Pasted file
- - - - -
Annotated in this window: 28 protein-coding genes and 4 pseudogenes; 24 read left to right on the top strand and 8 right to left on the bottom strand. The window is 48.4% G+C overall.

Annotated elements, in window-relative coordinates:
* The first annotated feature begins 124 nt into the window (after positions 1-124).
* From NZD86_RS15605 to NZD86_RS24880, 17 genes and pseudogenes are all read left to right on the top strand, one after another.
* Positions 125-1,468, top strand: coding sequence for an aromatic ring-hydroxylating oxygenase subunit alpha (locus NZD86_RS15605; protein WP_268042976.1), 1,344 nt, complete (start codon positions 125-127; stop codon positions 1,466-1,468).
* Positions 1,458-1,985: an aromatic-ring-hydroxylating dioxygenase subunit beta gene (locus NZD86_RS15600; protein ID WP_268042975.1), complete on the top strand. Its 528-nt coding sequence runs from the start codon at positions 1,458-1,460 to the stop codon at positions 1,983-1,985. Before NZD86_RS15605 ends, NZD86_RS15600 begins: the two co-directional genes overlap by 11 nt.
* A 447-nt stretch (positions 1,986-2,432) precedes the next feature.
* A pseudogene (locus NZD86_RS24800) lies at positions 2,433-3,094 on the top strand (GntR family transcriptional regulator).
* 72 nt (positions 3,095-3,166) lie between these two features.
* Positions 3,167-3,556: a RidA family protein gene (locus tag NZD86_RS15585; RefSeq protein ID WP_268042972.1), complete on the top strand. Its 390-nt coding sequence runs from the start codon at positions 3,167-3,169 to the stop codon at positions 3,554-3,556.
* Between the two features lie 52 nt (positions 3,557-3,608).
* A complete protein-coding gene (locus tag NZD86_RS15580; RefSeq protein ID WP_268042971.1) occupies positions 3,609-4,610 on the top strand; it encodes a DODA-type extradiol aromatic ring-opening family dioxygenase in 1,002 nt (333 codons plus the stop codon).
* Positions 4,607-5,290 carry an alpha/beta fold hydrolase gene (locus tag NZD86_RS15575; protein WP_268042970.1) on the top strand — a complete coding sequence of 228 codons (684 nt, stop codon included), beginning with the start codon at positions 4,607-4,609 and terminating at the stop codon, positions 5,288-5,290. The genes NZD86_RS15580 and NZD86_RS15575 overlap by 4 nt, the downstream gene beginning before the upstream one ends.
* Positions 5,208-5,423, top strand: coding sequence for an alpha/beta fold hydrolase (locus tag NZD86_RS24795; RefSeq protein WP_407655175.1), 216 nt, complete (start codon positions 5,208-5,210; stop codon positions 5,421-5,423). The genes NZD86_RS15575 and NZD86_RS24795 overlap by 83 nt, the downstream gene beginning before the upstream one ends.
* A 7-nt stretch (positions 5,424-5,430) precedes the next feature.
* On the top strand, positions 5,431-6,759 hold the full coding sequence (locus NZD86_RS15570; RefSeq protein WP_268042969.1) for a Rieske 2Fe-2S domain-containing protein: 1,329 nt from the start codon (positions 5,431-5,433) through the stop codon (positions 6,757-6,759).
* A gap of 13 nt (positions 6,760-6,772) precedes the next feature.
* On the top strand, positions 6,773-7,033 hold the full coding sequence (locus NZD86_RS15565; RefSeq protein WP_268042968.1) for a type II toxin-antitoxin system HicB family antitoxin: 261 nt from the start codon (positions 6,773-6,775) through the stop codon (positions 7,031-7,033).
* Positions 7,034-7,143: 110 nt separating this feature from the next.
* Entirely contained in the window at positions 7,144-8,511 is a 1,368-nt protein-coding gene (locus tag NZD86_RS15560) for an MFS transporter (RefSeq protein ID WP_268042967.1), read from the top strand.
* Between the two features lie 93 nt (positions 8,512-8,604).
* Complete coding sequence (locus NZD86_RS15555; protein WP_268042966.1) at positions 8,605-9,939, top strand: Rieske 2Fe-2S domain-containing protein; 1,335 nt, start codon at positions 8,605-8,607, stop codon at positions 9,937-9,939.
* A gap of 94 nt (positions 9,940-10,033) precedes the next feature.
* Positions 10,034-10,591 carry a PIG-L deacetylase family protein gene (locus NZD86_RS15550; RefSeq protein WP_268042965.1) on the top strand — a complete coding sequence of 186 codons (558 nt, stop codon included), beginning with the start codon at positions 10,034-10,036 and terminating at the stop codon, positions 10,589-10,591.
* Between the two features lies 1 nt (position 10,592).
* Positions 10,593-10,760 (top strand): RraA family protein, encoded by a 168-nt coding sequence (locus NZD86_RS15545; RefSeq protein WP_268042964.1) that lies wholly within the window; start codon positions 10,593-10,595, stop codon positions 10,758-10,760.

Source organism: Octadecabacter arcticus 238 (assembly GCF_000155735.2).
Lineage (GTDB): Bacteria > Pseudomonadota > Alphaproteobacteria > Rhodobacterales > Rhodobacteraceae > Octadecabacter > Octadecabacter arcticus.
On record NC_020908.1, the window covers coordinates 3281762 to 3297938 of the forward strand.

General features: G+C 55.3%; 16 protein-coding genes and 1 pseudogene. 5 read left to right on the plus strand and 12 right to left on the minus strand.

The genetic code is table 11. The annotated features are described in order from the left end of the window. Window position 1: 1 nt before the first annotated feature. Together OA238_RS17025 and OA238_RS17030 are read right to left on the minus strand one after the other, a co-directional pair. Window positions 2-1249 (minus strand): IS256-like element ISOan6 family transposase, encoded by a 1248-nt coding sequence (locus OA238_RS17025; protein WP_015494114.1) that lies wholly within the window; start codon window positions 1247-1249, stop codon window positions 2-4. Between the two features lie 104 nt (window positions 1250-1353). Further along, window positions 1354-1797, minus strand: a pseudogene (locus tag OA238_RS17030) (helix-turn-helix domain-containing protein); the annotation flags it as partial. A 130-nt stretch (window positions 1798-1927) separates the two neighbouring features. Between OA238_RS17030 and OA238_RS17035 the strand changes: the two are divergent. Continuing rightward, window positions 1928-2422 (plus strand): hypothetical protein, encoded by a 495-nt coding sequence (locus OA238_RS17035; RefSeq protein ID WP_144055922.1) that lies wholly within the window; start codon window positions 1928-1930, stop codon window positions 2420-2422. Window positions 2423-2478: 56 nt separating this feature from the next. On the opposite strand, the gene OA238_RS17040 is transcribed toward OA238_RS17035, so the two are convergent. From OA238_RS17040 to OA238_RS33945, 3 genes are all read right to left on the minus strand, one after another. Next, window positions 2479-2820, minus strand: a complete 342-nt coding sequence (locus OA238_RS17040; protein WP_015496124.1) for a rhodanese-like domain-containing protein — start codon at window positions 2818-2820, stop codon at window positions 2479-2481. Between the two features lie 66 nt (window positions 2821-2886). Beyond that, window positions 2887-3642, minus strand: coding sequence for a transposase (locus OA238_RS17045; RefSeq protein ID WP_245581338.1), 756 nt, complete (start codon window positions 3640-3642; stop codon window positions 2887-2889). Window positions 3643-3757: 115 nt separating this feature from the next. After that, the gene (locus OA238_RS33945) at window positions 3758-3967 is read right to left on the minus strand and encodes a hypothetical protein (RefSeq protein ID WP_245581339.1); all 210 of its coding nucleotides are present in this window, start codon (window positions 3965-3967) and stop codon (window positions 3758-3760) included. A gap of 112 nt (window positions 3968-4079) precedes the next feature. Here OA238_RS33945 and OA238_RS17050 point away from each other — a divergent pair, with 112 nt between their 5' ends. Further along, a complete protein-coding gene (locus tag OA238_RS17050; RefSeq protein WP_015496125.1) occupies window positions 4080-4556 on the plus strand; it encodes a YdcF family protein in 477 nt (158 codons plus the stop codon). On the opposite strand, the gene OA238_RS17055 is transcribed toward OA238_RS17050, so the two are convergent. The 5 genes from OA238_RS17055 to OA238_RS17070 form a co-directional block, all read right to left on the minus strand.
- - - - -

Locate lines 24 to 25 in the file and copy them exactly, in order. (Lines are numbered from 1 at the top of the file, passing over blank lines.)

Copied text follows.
* Positions 10,034-10,591 carry a PIG-L deacetylase family protein gene (locus NZD86_RS15550; RefSeq protein WP_268042965.1) on the top strand — a complete coding sequence of 186 codons (558 nt, stop codon included), beginning with the start codon at positions 10,034-10,036 and terminating at the stop codon, positions 10,589-10,591.
* Between the two features lies 1 nt (position 10,592).